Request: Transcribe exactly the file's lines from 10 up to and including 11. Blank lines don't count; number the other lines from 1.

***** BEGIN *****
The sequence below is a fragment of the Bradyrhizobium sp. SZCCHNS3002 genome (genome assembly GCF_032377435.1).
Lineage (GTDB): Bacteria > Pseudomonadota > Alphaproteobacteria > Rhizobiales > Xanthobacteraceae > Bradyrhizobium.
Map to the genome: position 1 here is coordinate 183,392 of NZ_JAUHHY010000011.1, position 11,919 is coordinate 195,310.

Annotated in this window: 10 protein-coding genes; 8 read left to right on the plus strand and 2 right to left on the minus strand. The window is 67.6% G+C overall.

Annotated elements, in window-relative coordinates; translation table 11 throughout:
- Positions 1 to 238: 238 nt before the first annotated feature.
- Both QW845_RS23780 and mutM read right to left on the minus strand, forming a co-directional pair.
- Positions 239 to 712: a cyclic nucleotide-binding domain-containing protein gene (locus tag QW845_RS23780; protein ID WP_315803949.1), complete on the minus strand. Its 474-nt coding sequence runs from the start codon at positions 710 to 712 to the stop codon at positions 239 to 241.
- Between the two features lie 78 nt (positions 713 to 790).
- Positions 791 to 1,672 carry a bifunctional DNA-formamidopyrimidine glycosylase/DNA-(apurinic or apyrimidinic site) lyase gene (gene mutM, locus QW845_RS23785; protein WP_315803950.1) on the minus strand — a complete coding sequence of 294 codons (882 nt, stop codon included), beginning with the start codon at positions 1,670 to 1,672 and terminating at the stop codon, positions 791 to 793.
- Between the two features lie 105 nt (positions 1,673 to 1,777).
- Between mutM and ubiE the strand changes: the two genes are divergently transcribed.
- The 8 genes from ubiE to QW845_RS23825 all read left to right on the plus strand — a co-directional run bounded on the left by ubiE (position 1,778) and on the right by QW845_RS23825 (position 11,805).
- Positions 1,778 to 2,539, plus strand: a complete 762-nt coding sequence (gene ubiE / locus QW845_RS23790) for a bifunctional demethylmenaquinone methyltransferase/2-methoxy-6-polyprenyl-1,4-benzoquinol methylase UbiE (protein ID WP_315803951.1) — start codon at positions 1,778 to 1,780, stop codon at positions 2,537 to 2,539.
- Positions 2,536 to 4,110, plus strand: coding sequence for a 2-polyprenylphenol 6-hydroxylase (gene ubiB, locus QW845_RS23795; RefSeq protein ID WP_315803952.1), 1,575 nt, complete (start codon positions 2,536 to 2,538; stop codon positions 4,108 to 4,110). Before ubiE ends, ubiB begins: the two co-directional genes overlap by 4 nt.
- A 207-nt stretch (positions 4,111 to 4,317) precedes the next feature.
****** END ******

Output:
- Positions 791 to 1,672 carry a bifunctional DNA-formamidopyrimidine glycosylase/DNA-(apurinic or apyrimidinic site) lyase gene (gene mutM, locus QW845_RS23785; protein WP_315803950.1) on the minus strand — a complete coding sequence of 294 codons (882 nt, stop codon included), beginning with the start codon at positions 1,670 to 1,672 and terminating at the stop codon, positions 791 to 793.
- Between the two features lie 105 nt (positions 1,673 to 1,777).